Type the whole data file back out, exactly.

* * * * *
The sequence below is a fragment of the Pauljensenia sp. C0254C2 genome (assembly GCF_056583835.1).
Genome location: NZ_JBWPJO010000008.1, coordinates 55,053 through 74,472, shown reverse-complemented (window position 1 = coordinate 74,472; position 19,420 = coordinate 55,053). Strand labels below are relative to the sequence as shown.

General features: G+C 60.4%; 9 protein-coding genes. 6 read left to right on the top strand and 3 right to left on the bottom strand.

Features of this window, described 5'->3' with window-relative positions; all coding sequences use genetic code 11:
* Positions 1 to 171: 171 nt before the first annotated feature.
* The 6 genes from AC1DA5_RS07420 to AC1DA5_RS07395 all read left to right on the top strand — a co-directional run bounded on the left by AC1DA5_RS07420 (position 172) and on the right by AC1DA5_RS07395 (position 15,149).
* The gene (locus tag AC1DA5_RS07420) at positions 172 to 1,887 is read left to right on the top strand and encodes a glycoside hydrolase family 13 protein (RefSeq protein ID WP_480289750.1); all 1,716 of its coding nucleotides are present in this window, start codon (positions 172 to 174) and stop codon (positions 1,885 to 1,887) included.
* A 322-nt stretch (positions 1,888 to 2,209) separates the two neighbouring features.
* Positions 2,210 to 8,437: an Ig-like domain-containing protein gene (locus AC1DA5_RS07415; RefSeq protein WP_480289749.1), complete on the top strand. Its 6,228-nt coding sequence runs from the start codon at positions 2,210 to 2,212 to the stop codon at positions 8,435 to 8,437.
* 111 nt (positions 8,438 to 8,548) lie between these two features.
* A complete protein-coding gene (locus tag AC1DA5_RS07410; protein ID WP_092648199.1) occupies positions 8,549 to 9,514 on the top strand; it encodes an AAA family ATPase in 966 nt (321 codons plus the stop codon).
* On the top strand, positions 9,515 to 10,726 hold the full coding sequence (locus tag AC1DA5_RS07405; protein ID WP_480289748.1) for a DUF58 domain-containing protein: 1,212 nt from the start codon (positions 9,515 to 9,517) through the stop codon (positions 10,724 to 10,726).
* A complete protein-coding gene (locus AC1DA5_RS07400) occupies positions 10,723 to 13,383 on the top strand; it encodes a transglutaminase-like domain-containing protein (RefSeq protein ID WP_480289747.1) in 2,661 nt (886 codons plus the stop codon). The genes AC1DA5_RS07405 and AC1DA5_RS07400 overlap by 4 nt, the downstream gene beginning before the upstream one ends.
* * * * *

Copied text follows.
The sequence below is a fragment of the Pauljensenia sp. C0254C2 genome (assembly GCF_056583835.1).
Genome location: NZ_JBWPJO010000008.1, coordinates 55,053 through 74,472, shown reverse-complemented (window position 1 = coordinate 74,472; position 19,420 = coordinate 55,053). Strand labels below are relative to the sequence as shown.

General features: G+C 60.4%; 9 protein-coding genes. 6 read left to right on the top strand and 3 right to left on the bottom strand.

Features of this window, described 5'->3' with window-relative positions; all coding sequences use genetic code 11:
* Positions 1 to 171: 171 nt before the first annotated feature.
* The 6 genes from AC1DA5_RS07420 to AC1DA5_RS07395 all read left to right on the top strand — a co-directional run bounded on the left by AC1DA5_RS07420 (position 172) and on the right by AC1DA5_RS07395 (position 15,149).
* The gene (locus tag AC1DA5_RS07420) at positions 172 to 1,887 is read left to right on the top strand and encodes a glycoside hydrolase family 13 protein (RefSeq protein ID WP_480289750.1); all 1,716 of its coding nucleotides are present in this window, start codon (positions 172 to 174) and stop codon (positions 1,885 to 1,887) included.
* A 322-nt stretch (positions 1,888 to 2,209) separates the two neighbouring features.
* Positions 2,210 to 8,437: an Ig-like domain-containing protein gene (locus AC1DA5_RS07415; RefSeq protein WP_480289749.1), complete on the top strand. Its 6,228-nt coding sequence runs from the start codon at positions 2,210 to 2,212 to the stop codon at positions 8,435 to 8,437.
* 111 nt (positions 8,438 to 8,548) lie between these two features.
* A complete protein-coding gene (locus tag AC1DA5_RS07410; protein ID WP_092648199.1) occupies positions 8,549 to 9,514 on the top strand; it encodes an AAA family ATPase in 966 nt (321 codons plus the stop codon).
* On the top strand, positions 9,515 to 10,726 hold the full coding sequence (locus tag AC1DA5_RS07405; protein ID WP_480289748.1) for a DUF58 domain-containing protein: 1,212 nt from the start codon (positions 9,515 to 9,517) through the stop codon (positions 10,724 to 10,726).
* A complete protein-coding gene (locus AC1DA5_RS07400) occupies positions 10,723 to 13,383 on the top strand; it encodes a transglutaminase-like domain-containing protein (RefSeq protein ID WP_480289747.1) in 2,661 nt (886 codons plus the stop codon). The genes AC1DA5_RS07405 and AC1DA5_RS07400 overlap by 4 nt, the downstream gene beginning before the upstream one ends.